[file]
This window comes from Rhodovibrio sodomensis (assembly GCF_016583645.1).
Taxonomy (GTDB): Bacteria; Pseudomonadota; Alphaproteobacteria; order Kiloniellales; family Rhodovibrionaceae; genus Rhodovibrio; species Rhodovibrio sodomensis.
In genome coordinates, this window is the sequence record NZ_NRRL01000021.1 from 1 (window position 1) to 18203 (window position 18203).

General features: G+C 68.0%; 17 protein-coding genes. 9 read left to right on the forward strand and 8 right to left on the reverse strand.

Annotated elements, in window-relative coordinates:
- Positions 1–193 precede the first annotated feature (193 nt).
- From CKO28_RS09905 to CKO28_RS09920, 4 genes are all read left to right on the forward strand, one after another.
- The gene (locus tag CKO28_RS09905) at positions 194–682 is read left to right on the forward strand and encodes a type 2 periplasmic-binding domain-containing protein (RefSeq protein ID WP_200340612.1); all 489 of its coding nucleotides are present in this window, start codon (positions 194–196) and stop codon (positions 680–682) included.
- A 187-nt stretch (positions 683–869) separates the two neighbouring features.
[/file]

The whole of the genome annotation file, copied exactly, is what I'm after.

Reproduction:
This window comes from Rhodovibrio sodomensis (assembly GCF_016583645.1).
Taxonomy (GTDB): Bacteria; Pseudomonadota; Alphaproteobacteria; order Kiloniellales; family Rhodovibrionaceae; genus Rhodovibrio; species Rhodovibrio sodomensis.
In genome coordinates, this window is the sequence record NZ_NRRL01000021.1 from 1 (window position 1) to 18203 (window position 18203).

General features: G+C 68.0%; 17 protein-coding genes. 9 read left to right on the forward strand and 8 right to left on the reverse strand.

Annotated elements, in window-relative coordinates:
- Positions 1–193 precede the first annotated feature (193 nt).
- From CKO28_RS09905 to CKO28_RS09920, 4 genes are all read left to right on the forward strand, one after another.
- The gene (locus tag CKO28_RS09905) at positions 194–682 is read left to right on the forward strand and encodes a type 2 periplasmic-binding domain-containing protein (RefSeq protein ID WP_200340612.1); all 489 of its coding nucleotides are present in this window, start codon (positions 194–196) and stop codon (positions 680–682) included.
- A 187-nt stretch (positions 683–869) separates the two neighbouring features.